Identifying a user in the database

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EJB design: Identifying a user in the database

  1. Identifying a user in the database (2 messages)

    Hi !
    New to this but here is the scenario :

    In our database (Informix) we use SQLROLE to minimize the exposion of tables and the possibilitys to access/change data to the user, we do a "SET ROLE therole" from the applications depending on what application hi/she is using.

    We also do a lot of logging with stored procedures and triggers in the database to be able to track who did what when.

    When moving to J2EE env. I understand that the appserver are holding a pool of connections to the database all connected as some kind of "appserveruser".

    Question :
    A) How do I find out what user is actually trying to access the database ?

    Or do I have to "move" my security issues from the ROLE concept in the database to the prinicple concept of the J2EE spec and also lose the possiblily to logg activitys at the DB level ?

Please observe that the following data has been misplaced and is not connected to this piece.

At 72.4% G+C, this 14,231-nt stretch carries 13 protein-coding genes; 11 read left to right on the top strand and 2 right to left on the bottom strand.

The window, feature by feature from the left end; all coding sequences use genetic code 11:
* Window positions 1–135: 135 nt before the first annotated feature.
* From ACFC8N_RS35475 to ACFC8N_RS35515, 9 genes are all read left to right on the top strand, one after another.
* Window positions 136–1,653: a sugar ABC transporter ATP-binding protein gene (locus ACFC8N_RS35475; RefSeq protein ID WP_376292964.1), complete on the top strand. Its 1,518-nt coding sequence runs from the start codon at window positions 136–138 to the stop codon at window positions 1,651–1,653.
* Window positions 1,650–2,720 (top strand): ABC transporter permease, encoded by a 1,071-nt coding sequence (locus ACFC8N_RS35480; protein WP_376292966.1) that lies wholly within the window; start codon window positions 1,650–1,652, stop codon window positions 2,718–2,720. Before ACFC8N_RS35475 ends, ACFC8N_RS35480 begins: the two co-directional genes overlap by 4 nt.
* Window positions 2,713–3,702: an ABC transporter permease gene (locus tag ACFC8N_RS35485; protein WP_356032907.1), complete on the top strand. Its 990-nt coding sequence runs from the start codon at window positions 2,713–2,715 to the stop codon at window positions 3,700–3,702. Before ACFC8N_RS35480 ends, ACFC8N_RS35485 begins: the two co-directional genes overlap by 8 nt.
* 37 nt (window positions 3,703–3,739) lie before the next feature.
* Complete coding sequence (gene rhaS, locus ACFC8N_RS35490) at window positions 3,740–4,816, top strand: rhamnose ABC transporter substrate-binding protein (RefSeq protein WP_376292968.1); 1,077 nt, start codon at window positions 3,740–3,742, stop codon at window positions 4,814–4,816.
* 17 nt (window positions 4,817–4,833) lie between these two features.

TIA
    Jan Nilsson
  2. Hi,

    From what I understand, I think you can solve the problem by passing J2EE principal name as input parameter while calling any stored procedure in your informix backend.

    <quote>
    Or do I have to "move" my security issues from the ROLE concept in the database to the prinicple concept of the J2EE spec and also lose the possiblily to logg activitys at the DB level ?
    </quote>

    Frankly speaking, I do not quite understand what you meant here. Although, would like to add one thing here that you will have to do principal mapping between app server and database server as both of them possibly belong to separate security domains (as far as I know, from your post). Meaning you do not have to get rid of Roles from your backend at the same time you can stick to J2EE principals as well. However, at some point of time, you have to map these J2EE principal users to users that correspond to roles in your backend.

    Hope this helps,
    Reema.
  3. Reema
    Thx for the answer.

    The logging is activated by a trigger so the application is not aware of the logging technics, the trigger calls the stored procedure and the trigger fires on update, delete and insert statements.
    If we should "move" that starting mechanism from the DB's triggers uppwards to the application (server) that is what I mean by <"move" my security issues>.